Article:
Blood Clot In Varicose Vein: Risk and Its Types

Contrary to popular belief, varicose veins are more common. A quarter of adult individuals suffer from this illness. Despite being common, you might not encounter them very often because of their ugly appearance. When big, twisted, and occasionally colorful cords appear on the legs, many individuals try to hide them or look for ways to get rid of varicose veins completely.

Varicose veins are common, but they are worse for your appearance and self-worth than they are for your health. Your legs’ superficial veins are mainly affected. Aches, pains, edema, or skin discoloration are possible. Additionally, blood clots in your legs may form in specific circumstances.

What Are Varicose Vein?

A varicose vein, also known as a varix, is a twisted, enlarged blood vessel that appears just beneath the skin’s surface. The veins typically show up in the legs and protrude prominently. Varicose veins can result from elevated blood pressure in the legs due to compromised veins and valves. Approximately 23% of persons in the US suffer the ailment, which medical professionals hardly ever link to health hazards. “Spider veins” is another term for varicose veins. Although varicose veins are not harmful in and of itself, when combined with blood clots, they can cause further difficulties.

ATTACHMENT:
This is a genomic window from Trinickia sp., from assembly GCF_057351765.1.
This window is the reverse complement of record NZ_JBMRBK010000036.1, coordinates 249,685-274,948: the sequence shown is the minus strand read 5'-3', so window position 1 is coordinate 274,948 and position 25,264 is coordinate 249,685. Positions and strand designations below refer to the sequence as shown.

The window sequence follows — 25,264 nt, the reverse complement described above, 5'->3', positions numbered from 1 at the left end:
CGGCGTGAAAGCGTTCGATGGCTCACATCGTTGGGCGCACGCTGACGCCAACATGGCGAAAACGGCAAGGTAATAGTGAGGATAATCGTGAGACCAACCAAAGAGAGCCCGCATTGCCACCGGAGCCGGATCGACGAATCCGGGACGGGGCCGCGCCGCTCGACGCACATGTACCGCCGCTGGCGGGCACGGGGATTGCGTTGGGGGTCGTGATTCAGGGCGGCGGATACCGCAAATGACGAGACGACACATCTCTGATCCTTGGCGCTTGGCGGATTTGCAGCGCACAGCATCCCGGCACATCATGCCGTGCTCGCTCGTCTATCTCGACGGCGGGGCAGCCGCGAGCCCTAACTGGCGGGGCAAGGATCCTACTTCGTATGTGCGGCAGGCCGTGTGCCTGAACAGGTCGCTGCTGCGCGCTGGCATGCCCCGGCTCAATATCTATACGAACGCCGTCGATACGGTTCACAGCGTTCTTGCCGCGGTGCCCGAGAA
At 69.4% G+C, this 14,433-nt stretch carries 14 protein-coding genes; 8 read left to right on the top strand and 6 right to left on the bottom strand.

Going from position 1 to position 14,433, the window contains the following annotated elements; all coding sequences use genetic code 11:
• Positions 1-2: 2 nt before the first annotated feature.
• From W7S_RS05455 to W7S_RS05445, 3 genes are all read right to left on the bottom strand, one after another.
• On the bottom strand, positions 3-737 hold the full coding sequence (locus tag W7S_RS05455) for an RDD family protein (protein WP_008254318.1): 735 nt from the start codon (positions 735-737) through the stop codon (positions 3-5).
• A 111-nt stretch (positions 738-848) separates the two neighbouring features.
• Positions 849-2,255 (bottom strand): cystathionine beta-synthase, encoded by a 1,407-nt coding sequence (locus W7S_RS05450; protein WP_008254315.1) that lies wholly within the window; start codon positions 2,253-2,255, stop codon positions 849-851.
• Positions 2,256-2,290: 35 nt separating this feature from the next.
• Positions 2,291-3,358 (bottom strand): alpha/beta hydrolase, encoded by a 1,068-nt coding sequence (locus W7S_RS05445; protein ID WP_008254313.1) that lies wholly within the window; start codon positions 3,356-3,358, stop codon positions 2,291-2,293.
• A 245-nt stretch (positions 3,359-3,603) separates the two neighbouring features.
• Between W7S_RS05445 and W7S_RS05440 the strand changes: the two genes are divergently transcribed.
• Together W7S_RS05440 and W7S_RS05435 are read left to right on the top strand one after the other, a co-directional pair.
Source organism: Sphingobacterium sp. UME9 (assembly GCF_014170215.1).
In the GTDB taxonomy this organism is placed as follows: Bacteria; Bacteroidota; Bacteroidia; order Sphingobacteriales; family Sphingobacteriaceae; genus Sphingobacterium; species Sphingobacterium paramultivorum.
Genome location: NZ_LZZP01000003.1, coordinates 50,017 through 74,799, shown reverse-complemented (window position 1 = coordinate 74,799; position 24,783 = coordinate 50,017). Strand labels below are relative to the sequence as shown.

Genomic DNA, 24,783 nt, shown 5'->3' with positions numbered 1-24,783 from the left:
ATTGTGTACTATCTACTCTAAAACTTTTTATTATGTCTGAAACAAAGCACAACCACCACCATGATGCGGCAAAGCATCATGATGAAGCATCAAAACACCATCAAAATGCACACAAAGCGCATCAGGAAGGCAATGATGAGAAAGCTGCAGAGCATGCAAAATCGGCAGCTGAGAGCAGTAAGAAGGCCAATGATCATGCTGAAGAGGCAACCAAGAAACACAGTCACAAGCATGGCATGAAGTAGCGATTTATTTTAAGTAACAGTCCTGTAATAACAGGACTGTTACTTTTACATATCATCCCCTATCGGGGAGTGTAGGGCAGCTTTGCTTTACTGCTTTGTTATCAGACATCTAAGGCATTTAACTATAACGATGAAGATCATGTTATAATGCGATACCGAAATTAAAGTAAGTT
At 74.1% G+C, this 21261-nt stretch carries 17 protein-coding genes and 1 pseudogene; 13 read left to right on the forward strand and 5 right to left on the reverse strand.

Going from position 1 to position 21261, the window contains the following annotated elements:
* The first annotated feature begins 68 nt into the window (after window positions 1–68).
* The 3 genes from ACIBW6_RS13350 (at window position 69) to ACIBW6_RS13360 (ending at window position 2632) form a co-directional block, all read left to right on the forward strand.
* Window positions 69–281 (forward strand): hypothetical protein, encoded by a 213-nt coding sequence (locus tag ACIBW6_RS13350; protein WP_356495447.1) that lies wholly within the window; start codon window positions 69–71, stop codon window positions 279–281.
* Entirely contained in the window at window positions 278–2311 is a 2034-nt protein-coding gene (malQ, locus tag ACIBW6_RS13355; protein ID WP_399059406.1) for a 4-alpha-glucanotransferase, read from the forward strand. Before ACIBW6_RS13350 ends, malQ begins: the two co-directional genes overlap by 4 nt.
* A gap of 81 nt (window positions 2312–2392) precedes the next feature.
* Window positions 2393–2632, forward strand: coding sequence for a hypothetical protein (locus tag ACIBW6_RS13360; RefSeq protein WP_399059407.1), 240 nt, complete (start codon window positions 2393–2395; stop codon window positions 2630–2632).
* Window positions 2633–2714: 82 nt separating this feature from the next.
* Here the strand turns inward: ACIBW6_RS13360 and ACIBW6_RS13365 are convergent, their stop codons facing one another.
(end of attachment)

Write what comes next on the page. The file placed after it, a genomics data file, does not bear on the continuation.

Blood Clot In Varicose Vein
Vericose Vein

Clots function as blockages in the circulatory system of the body, preventing excessive bleeding following trauma or from a ruptured vascular wall.

Blood clots that develop in response to an injury are advantageous because they halt more bleeding. On the other hand, some blood clots might be harmful when they develop suddenly and do not go away on their own.